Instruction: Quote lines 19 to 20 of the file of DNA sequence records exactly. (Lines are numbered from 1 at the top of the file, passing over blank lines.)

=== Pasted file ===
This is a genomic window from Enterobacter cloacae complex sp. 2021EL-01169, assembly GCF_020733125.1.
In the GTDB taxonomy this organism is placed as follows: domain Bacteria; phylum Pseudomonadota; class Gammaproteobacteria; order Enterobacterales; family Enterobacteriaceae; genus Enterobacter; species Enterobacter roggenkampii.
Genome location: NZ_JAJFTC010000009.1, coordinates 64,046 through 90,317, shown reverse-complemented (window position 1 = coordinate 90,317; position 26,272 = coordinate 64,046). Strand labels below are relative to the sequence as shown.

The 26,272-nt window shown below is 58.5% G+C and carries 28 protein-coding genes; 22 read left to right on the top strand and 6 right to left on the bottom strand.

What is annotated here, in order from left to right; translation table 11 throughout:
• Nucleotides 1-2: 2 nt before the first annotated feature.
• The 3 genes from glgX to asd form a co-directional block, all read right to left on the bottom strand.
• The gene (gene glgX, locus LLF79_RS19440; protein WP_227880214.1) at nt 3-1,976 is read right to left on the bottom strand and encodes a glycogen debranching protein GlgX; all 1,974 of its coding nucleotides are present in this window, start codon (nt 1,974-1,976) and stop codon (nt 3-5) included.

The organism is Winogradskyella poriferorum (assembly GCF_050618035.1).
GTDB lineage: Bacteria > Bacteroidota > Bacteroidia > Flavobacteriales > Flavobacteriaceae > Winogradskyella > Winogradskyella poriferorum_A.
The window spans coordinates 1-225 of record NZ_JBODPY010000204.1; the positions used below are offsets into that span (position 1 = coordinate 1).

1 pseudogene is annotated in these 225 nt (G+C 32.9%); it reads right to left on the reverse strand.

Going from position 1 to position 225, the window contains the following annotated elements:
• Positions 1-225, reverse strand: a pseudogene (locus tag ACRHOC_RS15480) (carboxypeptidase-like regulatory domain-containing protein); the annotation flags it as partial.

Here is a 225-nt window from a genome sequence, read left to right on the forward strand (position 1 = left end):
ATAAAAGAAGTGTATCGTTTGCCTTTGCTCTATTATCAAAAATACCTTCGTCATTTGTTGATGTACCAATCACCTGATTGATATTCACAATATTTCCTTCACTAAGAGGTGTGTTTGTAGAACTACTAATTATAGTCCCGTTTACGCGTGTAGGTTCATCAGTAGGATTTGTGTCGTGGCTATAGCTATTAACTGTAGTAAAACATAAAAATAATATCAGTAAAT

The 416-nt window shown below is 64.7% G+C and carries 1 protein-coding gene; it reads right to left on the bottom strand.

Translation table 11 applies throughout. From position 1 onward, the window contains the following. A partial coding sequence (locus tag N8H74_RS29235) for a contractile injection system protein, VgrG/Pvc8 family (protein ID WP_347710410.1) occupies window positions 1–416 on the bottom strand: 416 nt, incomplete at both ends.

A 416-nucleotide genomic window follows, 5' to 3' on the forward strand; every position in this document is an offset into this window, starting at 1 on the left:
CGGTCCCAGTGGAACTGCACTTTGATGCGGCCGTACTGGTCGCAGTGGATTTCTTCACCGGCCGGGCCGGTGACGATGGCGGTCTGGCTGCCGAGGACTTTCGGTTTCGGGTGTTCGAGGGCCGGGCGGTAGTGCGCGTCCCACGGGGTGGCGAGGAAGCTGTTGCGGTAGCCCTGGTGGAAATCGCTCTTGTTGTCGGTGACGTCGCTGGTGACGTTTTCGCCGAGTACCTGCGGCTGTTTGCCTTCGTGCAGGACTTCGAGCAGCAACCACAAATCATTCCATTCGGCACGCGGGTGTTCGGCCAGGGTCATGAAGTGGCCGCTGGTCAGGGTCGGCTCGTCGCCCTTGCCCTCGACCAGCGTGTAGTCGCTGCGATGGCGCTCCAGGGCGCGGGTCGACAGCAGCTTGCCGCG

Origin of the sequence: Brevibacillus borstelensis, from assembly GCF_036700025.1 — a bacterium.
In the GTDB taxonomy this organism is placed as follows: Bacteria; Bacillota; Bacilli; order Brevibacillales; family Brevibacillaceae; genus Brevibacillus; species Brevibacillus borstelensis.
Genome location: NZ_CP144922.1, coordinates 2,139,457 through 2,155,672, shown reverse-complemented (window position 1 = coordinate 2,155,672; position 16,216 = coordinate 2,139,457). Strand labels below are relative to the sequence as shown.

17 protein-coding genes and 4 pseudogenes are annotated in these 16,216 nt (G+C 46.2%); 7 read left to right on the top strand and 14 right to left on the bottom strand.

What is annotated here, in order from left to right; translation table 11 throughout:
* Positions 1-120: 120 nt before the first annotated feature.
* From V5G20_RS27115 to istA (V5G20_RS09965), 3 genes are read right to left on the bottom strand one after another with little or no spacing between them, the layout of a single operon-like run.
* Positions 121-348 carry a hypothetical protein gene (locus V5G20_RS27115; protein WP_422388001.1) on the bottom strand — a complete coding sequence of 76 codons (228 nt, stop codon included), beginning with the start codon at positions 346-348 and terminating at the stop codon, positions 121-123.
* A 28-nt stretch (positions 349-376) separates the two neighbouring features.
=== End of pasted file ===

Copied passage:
A 416-nucleotide genomic window follows, 5' to 3' on the forward strand; every position in this document is an offset into this window, starting at 1 on the left:
CGGTCCCAGTGGAACTGCACTTTGATGCGGCCGTACTGGTCGCAGTGGATTTCTTCACCGGCCGGGCCGGTGACGATGGCGGTCTGGCTGCCGAGGACTTTCGGTTTCGGGTGTTCGAGGGCCGGGCGGTAGTGCGCGTCCCACGGGGTGGCGAGGAAGCTGTTGCGGTAGCCCTGGTGGAAATCGCTCTTGTTGTCGGTGACGTCGCTGGTGACGTTTTCGCCGAGTACCTGCGGCTGTTTGCCTTCGTGCAGGACTTCGAGCAGCAACCACAAATCATTCCATTCGGCACGCGGGTGTTCGGCCAGGGTCATGAAGTGGCCGCTGGTCAGGGTCGGCTCGTCGCCCTTGCCCTCGACCAGCGTGTAGTCGCTGCGATGGCGCTCCAGGGCGCGGGTCGACAGCAGCTTGCCGCG